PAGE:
When it comes to taking risk and spending a huge amount on product innovations, which are the countries that are there on the fore front?

When it comes down to innovative manufacturing, textiles and clothing are no exception to other economic sectors. Within Europe, Japan and the USA, a lot of emphasis is put on innovation and innovative manufacturing. But if we look closer at the global and regional supply chains, we see that in all of the above three major regions, representing around 60% of world consumption, more than 90% to 95% of textiles and clothing is being imported. Innovation will be a key driver for the remaining production facilities within the developed world, but volume wise and in terms of employment potential, they are minimal. They can only remain here because of certain technical requirements, supply chain characteristics or spearhead research. Their only survival strategy is to invest in product development and innovation. That is also why governments in these countries are heavily supporting innovation. But as with traditional textiles and clothing production, continuous pressure will build up from regional supply bases like Turkey and from global suppliers like China. The innovative textile base in Europe is concentrated around Switzerland, Italy, Germany, Belgium, ... Countries that gave up textile & clothing production (like the UK, the Netherlands) have very little production left, the same for countries that were focusing more on clothing and household textiles (like Italy, Portugal).

China’s textile export growth rate has slowed down from Jan 2014 to May 2014. In your opinion what are the reason for this?

The reasons for this, I think, are quite obvious. The competitiveness of the Chinese industry is dropping and at the same time the consumption in the Western world is stagnating. Now, this is not only a result of the financial and economic crisis, it is equally related to the fact that almost the entire markets of the developed world is now open to global competition and dominated by exports (until ten years ago still regulated). In countries with a high per capita consumption of textiles and clothing there is a natural and long-term trend towards a stagnating (if not lower consumption) of textiles and clothing. Future growth in textile and clothing consumption will come from a growing world population, but this growth is reducing, and will most likely stagnate, after 2050. Further growth will only come from countries where the level of development is increasing, mostly in Asian and African countries. Also, this growth in consumption will level off at an earlier stage and a lower level when compared to developed countries. As a result, the textile and clothing industries will face a new reality in the decades ahead: a globally saturated consumer market.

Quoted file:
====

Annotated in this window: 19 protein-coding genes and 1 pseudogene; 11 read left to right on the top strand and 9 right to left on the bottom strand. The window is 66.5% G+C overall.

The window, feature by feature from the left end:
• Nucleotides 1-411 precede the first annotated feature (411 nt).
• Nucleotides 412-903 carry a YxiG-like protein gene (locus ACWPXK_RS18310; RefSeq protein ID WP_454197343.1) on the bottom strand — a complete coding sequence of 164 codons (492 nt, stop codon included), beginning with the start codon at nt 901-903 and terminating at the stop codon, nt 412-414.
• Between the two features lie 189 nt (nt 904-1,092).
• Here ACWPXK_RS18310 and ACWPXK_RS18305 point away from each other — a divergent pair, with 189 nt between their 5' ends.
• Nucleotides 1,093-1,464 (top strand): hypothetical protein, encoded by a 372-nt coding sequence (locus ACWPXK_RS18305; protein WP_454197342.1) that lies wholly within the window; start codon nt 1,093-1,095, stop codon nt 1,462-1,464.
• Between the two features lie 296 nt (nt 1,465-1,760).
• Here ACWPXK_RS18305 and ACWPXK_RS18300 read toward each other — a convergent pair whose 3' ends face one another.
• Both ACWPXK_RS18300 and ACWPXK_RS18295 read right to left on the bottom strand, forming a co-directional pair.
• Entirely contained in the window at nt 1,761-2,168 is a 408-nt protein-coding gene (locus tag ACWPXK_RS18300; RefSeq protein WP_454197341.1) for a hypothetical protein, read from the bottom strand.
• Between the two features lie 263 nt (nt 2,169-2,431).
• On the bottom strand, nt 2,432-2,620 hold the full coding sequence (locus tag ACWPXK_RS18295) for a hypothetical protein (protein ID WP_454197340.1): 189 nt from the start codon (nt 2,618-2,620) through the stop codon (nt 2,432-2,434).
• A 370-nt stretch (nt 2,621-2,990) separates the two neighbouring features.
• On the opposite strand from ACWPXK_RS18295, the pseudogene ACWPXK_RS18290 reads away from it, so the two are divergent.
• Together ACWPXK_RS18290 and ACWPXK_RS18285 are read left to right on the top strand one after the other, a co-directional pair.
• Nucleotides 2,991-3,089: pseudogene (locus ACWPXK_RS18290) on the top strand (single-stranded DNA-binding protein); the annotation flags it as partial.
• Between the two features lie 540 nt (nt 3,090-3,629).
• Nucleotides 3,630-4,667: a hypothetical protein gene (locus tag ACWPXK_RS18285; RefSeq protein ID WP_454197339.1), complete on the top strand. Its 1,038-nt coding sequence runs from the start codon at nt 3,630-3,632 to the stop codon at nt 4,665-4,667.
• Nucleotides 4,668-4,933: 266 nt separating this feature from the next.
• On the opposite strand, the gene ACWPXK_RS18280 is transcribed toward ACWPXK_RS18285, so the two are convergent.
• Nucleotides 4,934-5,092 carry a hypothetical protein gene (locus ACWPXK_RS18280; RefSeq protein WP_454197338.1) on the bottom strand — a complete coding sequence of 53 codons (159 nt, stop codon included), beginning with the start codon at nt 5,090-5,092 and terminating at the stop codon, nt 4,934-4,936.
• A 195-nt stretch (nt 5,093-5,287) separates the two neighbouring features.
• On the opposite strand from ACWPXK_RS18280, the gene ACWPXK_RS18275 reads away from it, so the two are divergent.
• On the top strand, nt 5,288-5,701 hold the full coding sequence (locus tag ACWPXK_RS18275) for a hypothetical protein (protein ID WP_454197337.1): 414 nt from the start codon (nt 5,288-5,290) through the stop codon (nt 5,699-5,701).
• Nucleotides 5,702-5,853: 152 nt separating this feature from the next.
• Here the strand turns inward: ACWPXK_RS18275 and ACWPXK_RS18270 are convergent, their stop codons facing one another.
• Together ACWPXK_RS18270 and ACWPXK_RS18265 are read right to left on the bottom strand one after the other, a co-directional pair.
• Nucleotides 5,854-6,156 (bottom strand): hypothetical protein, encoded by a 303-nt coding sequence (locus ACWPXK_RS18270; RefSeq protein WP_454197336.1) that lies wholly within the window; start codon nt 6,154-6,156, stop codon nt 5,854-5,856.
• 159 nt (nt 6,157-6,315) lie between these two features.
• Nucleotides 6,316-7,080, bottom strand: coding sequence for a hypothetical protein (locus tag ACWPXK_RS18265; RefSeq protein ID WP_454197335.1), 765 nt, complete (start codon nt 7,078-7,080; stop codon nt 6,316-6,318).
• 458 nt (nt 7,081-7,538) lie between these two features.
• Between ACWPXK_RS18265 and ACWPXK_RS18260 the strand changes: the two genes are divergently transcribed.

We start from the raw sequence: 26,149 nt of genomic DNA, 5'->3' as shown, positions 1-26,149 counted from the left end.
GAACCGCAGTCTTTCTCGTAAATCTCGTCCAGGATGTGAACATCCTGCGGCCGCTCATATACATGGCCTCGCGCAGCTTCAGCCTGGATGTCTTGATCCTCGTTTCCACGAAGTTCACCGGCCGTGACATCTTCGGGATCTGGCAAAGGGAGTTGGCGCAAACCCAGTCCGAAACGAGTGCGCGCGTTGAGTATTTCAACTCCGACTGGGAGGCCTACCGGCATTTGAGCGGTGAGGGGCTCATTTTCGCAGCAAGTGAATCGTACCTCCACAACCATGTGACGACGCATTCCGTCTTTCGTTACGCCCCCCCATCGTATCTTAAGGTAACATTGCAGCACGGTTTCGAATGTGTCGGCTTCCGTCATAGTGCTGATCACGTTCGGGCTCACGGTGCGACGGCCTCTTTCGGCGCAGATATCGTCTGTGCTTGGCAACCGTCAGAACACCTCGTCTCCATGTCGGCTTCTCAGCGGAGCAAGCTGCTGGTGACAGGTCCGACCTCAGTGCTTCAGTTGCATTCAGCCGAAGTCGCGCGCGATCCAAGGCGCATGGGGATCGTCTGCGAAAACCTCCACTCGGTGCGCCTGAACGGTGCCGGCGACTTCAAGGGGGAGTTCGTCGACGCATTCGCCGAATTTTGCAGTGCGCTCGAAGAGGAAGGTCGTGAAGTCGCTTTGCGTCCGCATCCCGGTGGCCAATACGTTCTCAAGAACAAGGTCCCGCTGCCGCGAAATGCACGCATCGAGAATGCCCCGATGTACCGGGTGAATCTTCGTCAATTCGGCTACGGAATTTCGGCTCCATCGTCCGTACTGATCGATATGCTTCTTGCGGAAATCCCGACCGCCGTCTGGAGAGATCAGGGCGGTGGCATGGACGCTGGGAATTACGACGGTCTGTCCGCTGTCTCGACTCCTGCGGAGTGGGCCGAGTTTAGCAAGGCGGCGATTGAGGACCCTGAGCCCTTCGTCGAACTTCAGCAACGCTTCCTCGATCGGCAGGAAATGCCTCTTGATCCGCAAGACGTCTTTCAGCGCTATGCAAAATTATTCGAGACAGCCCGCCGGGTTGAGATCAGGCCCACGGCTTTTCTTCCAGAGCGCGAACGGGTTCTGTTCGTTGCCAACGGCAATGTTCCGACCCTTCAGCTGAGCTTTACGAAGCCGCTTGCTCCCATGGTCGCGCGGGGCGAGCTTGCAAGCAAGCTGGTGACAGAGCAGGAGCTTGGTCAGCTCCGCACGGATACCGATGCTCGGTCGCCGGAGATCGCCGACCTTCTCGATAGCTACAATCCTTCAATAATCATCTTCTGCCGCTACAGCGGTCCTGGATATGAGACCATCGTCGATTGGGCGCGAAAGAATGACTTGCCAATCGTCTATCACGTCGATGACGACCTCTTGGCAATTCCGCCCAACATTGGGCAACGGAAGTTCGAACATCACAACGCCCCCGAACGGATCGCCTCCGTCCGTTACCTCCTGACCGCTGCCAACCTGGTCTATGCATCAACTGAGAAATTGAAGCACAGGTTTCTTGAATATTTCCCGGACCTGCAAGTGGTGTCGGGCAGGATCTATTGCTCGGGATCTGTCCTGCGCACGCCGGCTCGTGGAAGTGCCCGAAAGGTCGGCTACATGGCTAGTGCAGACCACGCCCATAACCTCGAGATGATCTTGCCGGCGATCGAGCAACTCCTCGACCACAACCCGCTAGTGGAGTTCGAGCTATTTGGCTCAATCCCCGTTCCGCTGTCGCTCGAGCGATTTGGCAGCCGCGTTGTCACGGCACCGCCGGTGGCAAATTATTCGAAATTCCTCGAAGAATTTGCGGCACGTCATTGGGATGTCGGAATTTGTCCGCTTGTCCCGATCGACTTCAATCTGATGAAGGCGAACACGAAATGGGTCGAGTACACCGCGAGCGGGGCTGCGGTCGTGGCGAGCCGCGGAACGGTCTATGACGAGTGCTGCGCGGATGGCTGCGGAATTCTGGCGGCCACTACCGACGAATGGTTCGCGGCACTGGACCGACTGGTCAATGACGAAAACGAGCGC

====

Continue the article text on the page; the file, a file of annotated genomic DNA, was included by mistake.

What are the transformations the industry has gone through in the last 3 years? Which are countries that have benefited maximum from the textile and apparel business?

In general, there are not many significant transformations taking place. Relocation trends have been confirmed, technology improvements are marginal, IT applications are numerous - but small scale. Knitting is gaining ground compared to weaving; probably the most important developments are made in the fiber industry with the continuous improvement of synthetic fiber characteristics. Yet, it is true that the last major breakthroughs of new technologies are now decades behind us.
Published on: 30/06/2014

DISCLAIMER: All views and opinions expressed in this column are solely of the interviewee, and they do not reflect in any way the opinion of